From 2013–14, the scope of the NNAPEDCD was patients registered for care in emergency departments in public hospitals where the emergency department meets the following criteria:
The data presented here are not necessarily representative of the hospitals not included in the NNAPEDCD.
For 2015 and previous reporting periods, the indicator included only peer group A (Principal referral and specialist women’s and children’s hospitals) and peer group B (Large hospitals). For the 2016, 2017 and this 2018 reporting period, the scope of the indicator has been increased to all public hospitals reporting to the NAPEDC NMDS or the NAPEDC DSS or NBEDS. It is not possible to provide comparable data for the years prior to 2013–14. Any comparison of data over time should take into account changes in scope, coverage and administrative and reporting arrangements.
For 2013–14, 2014–15, 2015–16 and 2016–17, the coverage of the NNAPEDCD collection is considered complete for public hospitals with an emergency department meeting the criteria above. Most emergency presentations to hospitals where the emergency department does not meet the definition of an emergency department as defined above are not reported to the NNAPEDCD. For 2014–15 it was estimated that 88% of emergency presentations were reported in the NNAPEDCD.
The definition of potentially avoidable GP-type presentations is an interim measure, based on data available in the NNAPEDCD. The AIHW is managing revision work for this indicator under the auspices of the Australian Health Ministers’ Advisory Council.
States and territories are primarily responsible for the quality of the data they provide. However, the AIHW undertakes extensive validations on data. Data are checked for valid values, logical consistency and historical consistency. Where possible, data in individual data sets are checked against data from other data sets. Potential errors are queried with jurisdictions, and corrections and resubmissions may be made in response to these queries. The AIHW does not adjust data to account for possible data errors or missing or incorrect values.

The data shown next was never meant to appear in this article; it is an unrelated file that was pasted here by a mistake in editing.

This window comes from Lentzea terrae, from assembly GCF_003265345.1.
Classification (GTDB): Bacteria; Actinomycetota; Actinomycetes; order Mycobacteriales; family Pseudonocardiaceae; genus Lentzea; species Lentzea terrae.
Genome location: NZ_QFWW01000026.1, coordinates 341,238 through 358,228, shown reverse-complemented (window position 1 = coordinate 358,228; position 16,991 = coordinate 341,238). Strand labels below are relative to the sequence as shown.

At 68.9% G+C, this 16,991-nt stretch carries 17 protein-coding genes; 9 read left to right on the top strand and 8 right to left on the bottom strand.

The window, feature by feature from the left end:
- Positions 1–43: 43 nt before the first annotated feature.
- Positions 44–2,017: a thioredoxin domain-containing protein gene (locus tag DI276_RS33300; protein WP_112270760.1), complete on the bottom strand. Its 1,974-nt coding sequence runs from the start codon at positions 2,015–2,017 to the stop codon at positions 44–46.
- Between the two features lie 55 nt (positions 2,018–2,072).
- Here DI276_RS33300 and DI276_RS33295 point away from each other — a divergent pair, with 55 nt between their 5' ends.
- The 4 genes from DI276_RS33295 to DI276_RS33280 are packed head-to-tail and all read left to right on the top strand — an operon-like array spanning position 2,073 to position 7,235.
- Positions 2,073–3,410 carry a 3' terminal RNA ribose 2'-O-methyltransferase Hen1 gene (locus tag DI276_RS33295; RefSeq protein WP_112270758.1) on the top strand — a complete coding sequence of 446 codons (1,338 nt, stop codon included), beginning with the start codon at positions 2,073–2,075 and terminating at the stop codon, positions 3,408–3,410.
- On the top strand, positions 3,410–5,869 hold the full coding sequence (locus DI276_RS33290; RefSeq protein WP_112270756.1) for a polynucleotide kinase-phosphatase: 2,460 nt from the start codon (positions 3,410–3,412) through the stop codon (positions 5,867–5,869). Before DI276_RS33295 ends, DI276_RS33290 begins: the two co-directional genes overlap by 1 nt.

Comparability across jurisdictions may be impacted by variation in the assignment of triage categories.
The data reported for 2013–14, 2014–15, 2015–16 and 2016–17 are consistent with data reported for the NNAPEDCD for previous years for individual hospitals. However, as discussed in the Relevance section above, the scope of the indicator has been increased to all public hospitals reporting to the NAPEDC NMDS or the NAPEDC DSS/NBEDS. It is not possible to provide comparable data for the years prior to 2013–14. Any comparison of data over time should take into account changes in scope, coverage and administrative and reporting arrangements.
For 2015–16, Queensland provided data to the NNAPEDCD using the NAPEDC DSS, while all other states and territories provided data to the NNAPEDCD using the NAPEDC NMDS specification. Therefore, Queensland data for 2015–16 may not be entirely comparable with data provided for other states and territories.
Time series presentations may be affected by changes in the number of hospitals reported to the collection and changes in coverage.
The information presented for this indicator is calculated using the same methodology as data published in Emergency department care: Australian hospital statistics (report series).